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Diabetes Educ. 2014 Mar-Apr;40(2):167-77. doi: 10.1177/0145721713520567. Epub 2014 Jan 27.

Self-management in early adolescence and differences by age at diagnosis and duration of type 1 diabetes.

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  • 1Ariana Chao, MSN, FNP-BC, Yale University School of Nursing, 400 W Campus Dr, Orange, CT 06477, USA.



The purpose of the study was to describe the frequency of diabetes self-management activities, processes, and goals among early adolescents. In addition, differences in self-management by age at diagnosis and duration of diabetes were explored.


A cross-sectional design was used to analyze baseline data from 320 adolescents with T1DM enrolled in a multisite clinical trial. Participants completed questionnaires on demographic/clinical characteristics and self-management.


There was a transitional pattern of self-management with a high frequency of diabetes care activities, problem solving, and goals and variable amounts of collaboration with parents. After controlling for therapy type and age, youth with short diabetes duration reported performing significantly more diabetes care activities than individuals with a longer duration. Individuals with short diabetes duration had more frequent communication than individuals with a longer duration, which was associated with diagnosis in adolescence. Among those diagnosed as school age children, those with short diabetes duration reported significantly more diabetes goals than those with a longer duration.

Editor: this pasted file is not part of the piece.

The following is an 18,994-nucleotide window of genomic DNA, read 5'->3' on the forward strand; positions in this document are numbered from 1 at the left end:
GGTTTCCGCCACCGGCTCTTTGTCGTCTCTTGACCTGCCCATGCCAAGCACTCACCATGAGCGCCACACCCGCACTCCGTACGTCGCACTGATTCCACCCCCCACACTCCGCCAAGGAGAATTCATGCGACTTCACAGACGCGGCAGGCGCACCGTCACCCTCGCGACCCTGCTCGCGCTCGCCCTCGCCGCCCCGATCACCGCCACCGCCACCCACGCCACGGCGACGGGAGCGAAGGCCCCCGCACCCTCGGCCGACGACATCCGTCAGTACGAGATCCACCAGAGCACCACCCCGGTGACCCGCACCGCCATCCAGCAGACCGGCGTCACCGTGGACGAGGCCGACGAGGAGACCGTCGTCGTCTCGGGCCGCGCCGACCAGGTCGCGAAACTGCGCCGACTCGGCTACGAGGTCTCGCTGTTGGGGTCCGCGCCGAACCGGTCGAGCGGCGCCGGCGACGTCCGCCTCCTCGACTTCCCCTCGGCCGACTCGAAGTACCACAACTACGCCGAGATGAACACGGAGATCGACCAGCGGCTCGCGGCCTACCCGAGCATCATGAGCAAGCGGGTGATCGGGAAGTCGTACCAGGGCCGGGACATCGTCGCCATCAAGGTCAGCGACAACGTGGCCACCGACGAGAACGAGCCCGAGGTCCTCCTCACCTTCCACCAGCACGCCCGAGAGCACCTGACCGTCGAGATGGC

A more specific understanding of self-management may help clinicians provide more targeted education and support. Adolescents with a long duration of diabetes need additional self-management support, particularly for diabetes care activities and communication.

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